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Gratitude List 1626

(1) Thankful for the phenomenon known as “sleep” and for a safe place in which to obtain it. On three hours sleep, staring at all those black musical notes on a Finale template, they might as well have been a bunch of flies I was supposed to be swatting. What happened after six more hours of fine, unadulterated sleep? The picture is considerably prettier.

(2) After a good third session of pastoral counseling this afternoon, I find myself thankful for the current overload. At least it’s not an “underload” — an idle brain being the devil’s playground, and all that.

(3) Thankful for a very positive friendship with my one and only daughter. How many dads can claim that they get to talk to their daughters every single day? Maybe more than I know, but I still feel very fortunate, and blessed.

(4) Thankful for the good friends I’ve made and kept throughout my life. About to catch up with my friend Holly down in California by telephone. Good to have friends.

(5) Thankful for the cooler temperatures lately, it being only 58F degrees right now, though it’s three in the afternoon. I no longer have to restrict my daily exercise to the early morning or late evening hours. Looking forward to a nice run, round about four. Life is good. :)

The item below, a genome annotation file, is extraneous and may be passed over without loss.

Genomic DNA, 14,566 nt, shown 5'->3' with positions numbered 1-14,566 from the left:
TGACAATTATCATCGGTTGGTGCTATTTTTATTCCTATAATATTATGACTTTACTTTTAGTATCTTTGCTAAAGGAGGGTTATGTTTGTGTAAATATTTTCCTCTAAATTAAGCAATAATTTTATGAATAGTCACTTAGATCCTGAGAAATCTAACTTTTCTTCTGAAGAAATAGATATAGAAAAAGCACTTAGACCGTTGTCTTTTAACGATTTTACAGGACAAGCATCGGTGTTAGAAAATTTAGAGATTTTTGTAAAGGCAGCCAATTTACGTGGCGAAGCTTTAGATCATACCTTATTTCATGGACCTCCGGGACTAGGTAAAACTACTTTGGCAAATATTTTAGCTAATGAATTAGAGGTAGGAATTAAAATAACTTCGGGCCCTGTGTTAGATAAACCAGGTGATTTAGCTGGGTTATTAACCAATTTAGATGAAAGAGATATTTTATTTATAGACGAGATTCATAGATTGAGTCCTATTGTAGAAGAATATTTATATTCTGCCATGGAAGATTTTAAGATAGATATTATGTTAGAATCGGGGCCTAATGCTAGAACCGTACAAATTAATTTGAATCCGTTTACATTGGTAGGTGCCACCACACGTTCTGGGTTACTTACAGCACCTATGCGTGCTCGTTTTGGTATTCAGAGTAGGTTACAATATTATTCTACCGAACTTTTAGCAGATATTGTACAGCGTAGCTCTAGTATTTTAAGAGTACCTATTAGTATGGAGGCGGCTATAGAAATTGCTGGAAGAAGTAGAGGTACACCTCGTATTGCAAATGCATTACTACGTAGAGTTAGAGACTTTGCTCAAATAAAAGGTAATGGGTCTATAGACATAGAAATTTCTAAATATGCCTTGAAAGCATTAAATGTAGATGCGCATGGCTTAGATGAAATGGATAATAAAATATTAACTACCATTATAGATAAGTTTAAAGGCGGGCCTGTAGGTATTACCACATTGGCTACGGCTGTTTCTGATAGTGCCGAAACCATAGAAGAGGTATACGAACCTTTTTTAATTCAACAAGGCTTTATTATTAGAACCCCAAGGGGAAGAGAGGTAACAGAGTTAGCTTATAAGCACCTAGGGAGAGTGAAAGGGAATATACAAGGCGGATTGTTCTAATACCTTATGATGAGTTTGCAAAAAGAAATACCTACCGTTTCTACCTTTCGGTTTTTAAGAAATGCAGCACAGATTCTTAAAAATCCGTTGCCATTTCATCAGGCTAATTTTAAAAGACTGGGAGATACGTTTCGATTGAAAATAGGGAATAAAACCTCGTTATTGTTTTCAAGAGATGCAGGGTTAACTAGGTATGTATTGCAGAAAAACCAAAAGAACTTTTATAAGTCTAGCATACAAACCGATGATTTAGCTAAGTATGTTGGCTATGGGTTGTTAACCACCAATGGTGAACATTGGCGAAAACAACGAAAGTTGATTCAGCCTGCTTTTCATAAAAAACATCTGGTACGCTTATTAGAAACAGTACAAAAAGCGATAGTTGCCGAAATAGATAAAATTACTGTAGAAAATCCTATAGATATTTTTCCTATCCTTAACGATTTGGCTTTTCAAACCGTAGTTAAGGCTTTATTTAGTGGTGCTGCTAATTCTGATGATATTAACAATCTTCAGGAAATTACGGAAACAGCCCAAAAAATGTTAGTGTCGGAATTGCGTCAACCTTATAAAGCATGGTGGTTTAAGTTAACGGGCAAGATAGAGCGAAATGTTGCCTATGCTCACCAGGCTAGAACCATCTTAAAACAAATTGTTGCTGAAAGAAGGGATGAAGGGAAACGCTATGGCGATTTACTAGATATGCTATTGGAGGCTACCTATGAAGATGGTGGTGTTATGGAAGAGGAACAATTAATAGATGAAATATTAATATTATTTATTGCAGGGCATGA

” Finally, brethren, whatever is true, whatever is honorable, whatever is right, whatever is pure, whatever is lovely, whatever is admirable—if anything is excellent or praiseworthy—think on these things.” — Philippians 4:8

Gratitude List 1624

(1) I just turned in my October column for Spokane Faith and Values concerning the use and abuse of Holy Scripture. Grateful to have gotten it done, and grateful for this ongoing opportunity.

(2) I recently channeled an insane crush by writing three stream-of-consciousness sonnets in iambic pentameter. Seems a good thing to do when strange feelings occasionally distract. Got them posted on the Sonnets Page in case anyone’s down to take a peek. (Go ahead and laugh, by the way, I won’t be offended.) Grateful for WordPress, since it gives me a nice place to post my various pieces.

(3) Began pastoral counseling again today. My pastor and I are meeting on Zoom every Monday at 1:30 now. We got off to a really good start, and I’m grateful.

(4) A lady from my church gave me a ride to Winko’s and back so I could stock up on a month’s worth of groceries. Grateful for the help, and for my own kitchen, and for the pleasure of being able to eat my own kind of food — the kind of food I enjoy.